ARLINGTON, Va. (AP) — Leading his first commemoration of the solemn 9/11 anniversary, President Donald Trump said Monday that "the living, breathing soul of America wept with grief" for each of the nearly 3,000 lives that were lost on that day 16 years ago.
Addressing an audience at the Pentagon, one of three sites attacked on Sept. 11, 2001, Trump used the anniversary to warn terrorists that "America cannot be intimidated." He said those who try are destined to join "the long list of vanquished enemies who dared to test our mettle."
Trump and first lady Melania Trump observed a moment of silence at the White House on Monday at the exact moment that a hijacked airplane was slammed into the World Trade Center. The Trumps bowed their heads and placed their hands over their hearts as "Taps" rang out across the South Lawn. They were surrounded by White House aides and other administration officials in what has become an annual day of remembrance.
Nearly 3,000 people were killed when al-Qaida hijackers flew commercial airplanes into New York's World Trade Center, the Pentagon and a field near Shanksville, Pennsylvania.
Trump, a native New Yorker who was in the city on 9/11, said the attack was worse than the Japanese assault on Pearl Harbor during World War II because it targeted civilians, "innocent men, women, and children whose lives were taken so needlessly." He vowed that such an attack would never be repeated.
"The terrorists who attacked us thought they could incite fear and weaken our spirit," Trump said later at the Pentagon, where he was joined at a 9/11 observance by Defense Secretary Jim Mattis and Gen. Joseph Dunford, chairman of the Joint Chiefs of Staff. "But America cannot be intimidated, and those who try will join a long list of vanquished enemies who dared test our mettle."
He said that when America is united "no force on earth can break us apart."
Trump also offered words of comfort to the many whose loved ones perished in the attacks.
"For the families with us on this anniversary, we know that not a single day goes by when you don't think about the loved one stolen from your life. Today, our entire nation grieves with you," Trump said. Later, he said "the living, breathing soul of America wept with grief for every life taken" on 9/11.
Vice President Mike Pence told an audience gathered at a 9/11 memorial in Shanksville that the passengers aboard the plane that crashed there may have saved his life. He recalled being in Congress and learning that the Capitol was a possible target of the hijacked plane, which was 12 minutes out.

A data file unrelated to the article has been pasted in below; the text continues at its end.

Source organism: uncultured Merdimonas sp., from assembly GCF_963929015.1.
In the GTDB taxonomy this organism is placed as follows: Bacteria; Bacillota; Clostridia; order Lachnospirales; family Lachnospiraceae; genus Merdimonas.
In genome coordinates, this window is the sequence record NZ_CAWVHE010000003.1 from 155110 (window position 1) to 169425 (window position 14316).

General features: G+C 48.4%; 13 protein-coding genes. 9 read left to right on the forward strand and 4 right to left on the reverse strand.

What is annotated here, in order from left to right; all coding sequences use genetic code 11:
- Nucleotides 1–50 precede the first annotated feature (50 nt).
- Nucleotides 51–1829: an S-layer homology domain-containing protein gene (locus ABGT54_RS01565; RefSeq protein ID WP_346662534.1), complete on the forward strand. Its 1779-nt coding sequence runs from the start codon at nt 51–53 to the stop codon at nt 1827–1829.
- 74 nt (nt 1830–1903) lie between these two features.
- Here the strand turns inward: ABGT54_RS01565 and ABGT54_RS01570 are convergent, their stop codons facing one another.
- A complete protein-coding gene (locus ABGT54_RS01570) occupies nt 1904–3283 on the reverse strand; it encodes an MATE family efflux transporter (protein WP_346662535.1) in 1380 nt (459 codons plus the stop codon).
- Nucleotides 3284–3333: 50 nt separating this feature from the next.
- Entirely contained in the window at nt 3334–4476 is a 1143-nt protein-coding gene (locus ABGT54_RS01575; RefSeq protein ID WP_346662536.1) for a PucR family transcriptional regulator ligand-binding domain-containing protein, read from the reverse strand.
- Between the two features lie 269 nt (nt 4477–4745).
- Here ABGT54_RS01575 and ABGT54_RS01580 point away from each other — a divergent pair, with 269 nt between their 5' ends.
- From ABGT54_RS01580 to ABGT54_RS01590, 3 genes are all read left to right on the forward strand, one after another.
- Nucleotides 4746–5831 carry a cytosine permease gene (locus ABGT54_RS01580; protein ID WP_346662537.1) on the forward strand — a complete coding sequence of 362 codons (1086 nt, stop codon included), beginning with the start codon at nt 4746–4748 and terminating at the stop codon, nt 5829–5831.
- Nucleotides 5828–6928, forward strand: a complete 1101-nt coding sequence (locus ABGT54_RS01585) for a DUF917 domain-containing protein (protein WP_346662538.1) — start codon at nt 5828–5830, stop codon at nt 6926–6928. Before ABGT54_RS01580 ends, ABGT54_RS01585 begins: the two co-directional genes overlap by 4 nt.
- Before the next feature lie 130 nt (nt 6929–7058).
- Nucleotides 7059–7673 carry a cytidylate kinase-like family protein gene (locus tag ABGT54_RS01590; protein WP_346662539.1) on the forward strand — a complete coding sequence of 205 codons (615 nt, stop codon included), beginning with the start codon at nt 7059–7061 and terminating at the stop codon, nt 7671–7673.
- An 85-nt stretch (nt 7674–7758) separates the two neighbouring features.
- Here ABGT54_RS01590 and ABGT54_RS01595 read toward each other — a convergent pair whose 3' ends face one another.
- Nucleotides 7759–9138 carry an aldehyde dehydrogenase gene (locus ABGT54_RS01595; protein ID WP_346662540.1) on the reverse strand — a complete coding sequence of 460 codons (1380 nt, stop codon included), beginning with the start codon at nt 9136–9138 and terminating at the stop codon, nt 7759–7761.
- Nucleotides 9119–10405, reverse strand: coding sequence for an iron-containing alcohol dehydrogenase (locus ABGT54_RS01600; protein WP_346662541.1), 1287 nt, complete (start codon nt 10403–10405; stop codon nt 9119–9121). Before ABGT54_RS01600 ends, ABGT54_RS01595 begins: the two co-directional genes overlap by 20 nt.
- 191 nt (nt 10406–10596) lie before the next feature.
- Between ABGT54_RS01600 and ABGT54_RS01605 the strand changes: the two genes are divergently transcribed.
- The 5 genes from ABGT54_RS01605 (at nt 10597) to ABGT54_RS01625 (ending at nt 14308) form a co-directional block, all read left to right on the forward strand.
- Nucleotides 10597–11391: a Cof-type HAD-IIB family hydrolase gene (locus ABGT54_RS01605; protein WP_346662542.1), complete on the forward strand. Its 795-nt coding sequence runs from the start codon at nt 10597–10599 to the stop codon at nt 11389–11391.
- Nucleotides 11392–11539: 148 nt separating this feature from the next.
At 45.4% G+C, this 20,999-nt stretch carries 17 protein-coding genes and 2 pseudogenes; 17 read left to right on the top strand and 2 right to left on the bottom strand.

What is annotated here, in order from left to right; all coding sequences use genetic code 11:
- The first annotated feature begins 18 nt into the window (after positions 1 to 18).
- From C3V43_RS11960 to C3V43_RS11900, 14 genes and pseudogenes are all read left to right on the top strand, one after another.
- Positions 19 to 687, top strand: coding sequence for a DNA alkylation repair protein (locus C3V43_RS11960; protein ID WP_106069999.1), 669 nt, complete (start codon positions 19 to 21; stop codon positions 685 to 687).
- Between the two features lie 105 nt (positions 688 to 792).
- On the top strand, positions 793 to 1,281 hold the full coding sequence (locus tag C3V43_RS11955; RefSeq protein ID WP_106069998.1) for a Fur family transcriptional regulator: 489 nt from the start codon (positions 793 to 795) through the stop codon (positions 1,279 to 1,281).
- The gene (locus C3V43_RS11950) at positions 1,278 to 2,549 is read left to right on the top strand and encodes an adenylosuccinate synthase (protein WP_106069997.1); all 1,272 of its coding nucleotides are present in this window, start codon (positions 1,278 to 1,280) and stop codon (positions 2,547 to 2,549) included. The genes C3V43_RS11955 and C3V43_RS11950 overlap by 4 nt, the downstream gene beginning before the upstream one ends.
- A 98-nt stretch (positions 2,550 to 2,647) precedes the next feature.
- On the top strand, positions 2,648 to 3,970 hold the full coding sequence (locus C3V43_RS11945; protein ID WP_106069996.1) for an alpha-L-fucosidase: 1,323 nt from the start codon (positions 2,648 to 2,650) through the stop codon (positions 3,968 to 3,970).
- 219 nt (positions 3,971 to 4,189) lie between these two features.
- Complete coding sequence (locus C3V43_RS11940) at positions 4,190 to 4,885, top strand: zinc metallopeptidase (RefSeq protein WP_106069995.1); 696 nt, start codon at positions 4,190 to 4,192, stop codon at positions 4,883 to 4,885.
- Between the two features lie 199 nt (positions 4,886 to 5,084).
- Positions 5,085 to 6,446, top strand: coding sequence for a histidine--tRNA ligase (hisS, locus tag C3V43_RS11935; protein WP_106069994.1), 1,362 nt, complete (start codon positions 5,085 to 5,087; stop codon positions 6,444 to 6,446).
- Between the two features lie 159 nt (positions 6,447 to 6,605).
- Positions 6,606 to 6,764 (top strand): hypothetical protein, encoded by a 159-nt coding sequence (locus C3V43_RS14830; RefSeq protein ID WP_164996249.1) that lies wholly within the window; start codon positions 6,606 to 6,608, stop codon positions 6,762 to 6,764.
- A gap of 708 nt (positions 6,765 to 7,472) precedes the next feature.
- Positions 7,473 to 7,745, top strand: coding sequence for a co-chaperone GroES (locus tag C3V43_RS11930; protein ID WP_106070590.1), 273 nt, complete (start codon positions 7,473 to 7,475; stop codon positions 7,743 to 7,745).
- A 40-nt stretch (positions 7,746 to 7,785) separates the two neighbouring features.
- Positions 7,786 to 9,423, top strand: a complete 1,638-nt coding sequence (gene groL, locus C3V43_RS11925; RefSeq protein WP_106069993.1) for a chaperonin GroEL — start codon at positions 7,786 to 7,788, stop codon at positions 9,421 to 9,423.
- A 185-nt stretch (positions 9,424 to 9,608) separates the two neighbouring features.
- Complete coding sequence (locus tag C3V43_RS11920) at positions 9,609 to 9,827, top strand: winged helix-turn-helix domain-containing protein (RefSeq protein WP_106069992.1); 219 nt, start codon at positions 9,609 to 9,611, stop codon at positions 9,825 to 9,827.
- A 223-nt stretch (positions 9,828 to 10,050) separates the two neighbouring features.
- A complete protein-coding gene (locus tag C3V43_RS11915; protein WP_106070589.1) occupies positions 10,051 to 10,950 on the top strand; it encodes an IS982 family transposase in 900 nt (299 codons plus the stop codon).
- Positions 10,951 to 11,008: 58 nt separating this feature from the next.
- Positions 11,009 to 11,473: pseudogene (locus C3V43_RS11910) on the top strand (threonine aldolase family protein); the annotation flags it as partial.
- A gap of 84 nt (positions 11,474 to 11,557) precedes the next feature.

Passengers aboard the flight — it left a New Jersey airport with San Francisco as its final destination — revolted against their hijackers, who ended up crashing the plane in the field. Pence said "it was the longest 12 minutes of my life."
"I will always believe that I, and many others in our nation's capital, were able to go home that day to hug our families because of the courage and selflessness of the heroes of Flight 93," Pence said.
Trump has a checkered history with 9/11. He frequently uses the attack to praise the city's response after the attack, but has made unsubstantiated claims about what he did and saw on that day.
Trump often lauds the bravery of New York police officers, firefighters and other emergency responders who rushed to the Twin Towers to help as an example of the resilience of the city where he made a name for himself.
But he has also criticized President George W. Bush's handling of the attacks, accusing Bush of failing in his duty to keep Americans safe.
Trump has made dubious claims about Sept. 11, particularly saying when talking about Muslims that "thousands of people were cheering" in Jersey City, New Jersey, across the Hudson River from lower Manhattan, as the towers collapsed. There is no evidence in news archives of mass celebrations there by Muslims.
Trump also said he lost "hundreds of friends" and that he helped clear rubble after the attacks. Trump has not provided the names of those he knew who perished in the attack, but has mentioned knowing a Roman Catholic priest who died while serving as a chaplain to the city fire department.
Superville reported from Washington. Associated Press writers Ken Thomas in Washington and Joe Mandak in Shanksville, Pennsylvania, also contributed to this report.